FIELD OBSERVATION REPORT

By Mary Wilson

September 2018


Alongside Lancaster Road there are ragweed, tumbleweed that are still green but some are starting to turn brown, turkey mullein are finishing the season, the Jimson weed and common sunflowers still have blooms and tarweed has the yellow flowers. Antelope Valley California Poppy Reserve The turkey mullein is just about done for the season. There are a few of the rubber rabbitbrush that are starting the flower buds, however, the grasshoppers are stripping many of these plants of their leaves. The long stemmed buckwheat are just starting to get the small white clusters of flowers.

Arthur B. Ripley Desert Woodland State Park


The male Juniper trees still have cones and many of the female trees have berries that are starting to get the gray color. The California buckwheat clusters of flowers are now the rust brown color. The cotton thorn bushes (photos below) have gone to seed. The thorns on these bushes can be up to 2-inches in length.

GRASSHOPPERS


By Mary Wilson Grasshoppers can be found almost everywhere in the world, except for the colder regions near the North and South poles. There are over 1,000 species of grasshoppers occurring in the U.S. alone. Worldwide the numbers go over 23,000! The modern day grasshoppers descended from ancient ancestors that lived before the dinosaurs roamed the earth. Fossil records show they first appeared during the Carboniferous period, more than 300 million years ago. There are two main groups of grasshoppers: 1) long-horned grasshoppers (family Tettigoniidae) that include crickets and katydids, and 2) short-horned grasshoppers (family Acrididae) that include grasshoppers and locusts. Grasshoppers are divided according to the length of their antennae (feelers), which are also called horns. At least two short-horned grasshoppers have been seen at the Poppy Reserve.

Grasshoppers are medium to large insects. Adult length is 1 to 7 centimeters, depending on the species. Like their relatives the ‘katydids’ and ‘crickets’, they have chewing mouthparts, two pairs of wings and long hind legs for jumping. They hear with ears on their bellies. The auditory organs are on the abdomen on each side of the first abdominal segment, tucked under the wings. This simple eardrum, called the tympana, allows the grasshopper to hear the songs of other grasshoppers. They usually have large eyes, and are colored to blend into their environment, a combination of brown, grey or green. In some species the males have bright colors on their wings that they use to attract females. A few species eat toxic plants, and keep the toxins in their bodies for protection.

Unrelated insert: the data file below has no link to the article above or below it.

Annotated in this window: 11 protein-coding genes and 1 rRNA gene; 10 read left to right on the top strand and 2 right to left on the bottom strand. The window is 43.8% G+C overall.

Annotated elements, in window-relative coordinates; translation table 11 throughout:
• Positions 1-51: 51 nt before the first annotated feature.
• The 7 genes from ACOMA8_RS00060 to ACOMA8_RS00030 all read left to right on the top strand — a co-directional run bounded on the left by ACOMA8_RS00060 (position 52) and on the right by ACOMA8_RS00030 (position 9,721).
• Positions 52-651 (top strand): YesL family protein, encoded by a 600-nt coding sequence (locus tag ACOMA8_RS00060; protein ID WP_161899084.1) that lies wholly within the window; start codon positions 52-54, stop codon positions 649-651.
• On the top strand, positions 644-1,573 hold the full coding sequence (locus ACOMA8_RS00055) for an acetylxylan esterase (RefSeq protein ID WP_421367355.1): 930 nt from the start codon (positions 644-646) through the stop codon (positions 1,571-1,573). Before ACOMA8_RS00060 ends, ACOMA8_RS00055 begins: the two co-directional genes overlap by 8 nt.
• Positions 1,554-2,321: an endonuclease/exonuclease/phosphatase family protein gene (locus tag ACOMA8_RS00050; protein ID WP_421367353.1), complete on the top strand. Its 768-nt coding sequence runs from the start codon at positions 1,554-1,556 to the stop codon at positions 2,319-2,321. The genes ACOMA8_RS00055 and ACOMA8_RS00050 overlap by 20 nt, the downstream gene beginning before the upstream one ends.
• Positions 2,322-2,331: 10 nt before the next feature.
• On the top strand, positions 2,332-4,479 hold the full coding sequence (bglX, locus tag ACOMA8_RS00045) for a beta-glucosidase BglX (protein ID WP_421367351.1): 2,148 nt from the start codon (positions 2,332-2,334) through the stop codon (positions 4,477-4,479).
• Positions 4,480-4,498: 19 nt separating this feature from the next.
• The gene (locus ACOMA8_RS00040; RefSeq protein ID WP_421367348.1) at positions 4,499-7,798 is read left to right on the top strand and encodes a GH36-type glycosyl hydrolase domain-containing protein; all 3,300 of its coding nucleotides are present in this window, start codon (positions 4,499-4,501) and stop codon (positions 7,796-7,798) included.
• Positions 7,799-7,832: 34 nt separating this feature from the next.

They lay their eggs in the ground or on vegetation. Eggs are commonly laid in the ground with a foamy substance around them to protect them during incubation; typically the number of eggs laid by a female is between 400 and 500. The eggs hatch and the young nymphs resemble adults but lack wings and at this stage are often called hoppers. Through successive molts, the nymphs develop wing buds, until their final molt into a mature adult with fully developed wings. The insect produces one generation each year with the adult lifespan being approximately 60 to 90 days. Grasshoppers live in fields, meadows and just about anywhere they can find generous amounts of food to eat. The grasshoppers favorite foods are grasses, leaves and cereal crops, but some also scavenge on grasshopper feces and even on dead grasshoppers of the same species.

 

The grasshopper’s greatest enemies include various kinds of flies that lay their eggs in or near grasshopper eggs. After the fly eggs hatch, the newborn flies eat the grasshopper eggs. Some flies will even lay their eggs on the grasshoppers body, even while the grasshopper is flying. The newborn flies then eat the grasshopper. Other enemies of the grasshoppers include beetles, birds, mice, snakes and spiders. Ground squirrels, field mice and other rodents eat grasshoppers and dig around for their eggs. Blister beetle and ground beetle larvae attack the egg pods of grasshoppers. They are both capable of consuming between 50 to 60% of grasshopper egg pods.


Grasshoppers can both jump and fly and they can reach a speed of 8 miles per hour when flying. A grasshopper is an amazing insect that can leap 20 times the length of its own body. If you or I could do that, we would be able to jump almost 40 yards!

WILDFIRE BY THE POPPY RESERVE


A fire across from the Poppy Reserve started around 10:00 a.m. on Sunday, September 9, 2018. The blaze reached 170 acres. It did not reach the Poppy Reserve. I drove San Francisquito Fairmont Road—this is the dirt road that goes past Shea’s Castle. The fire did not reach the castle and was on the south side of San Francisquito Fairmont Road.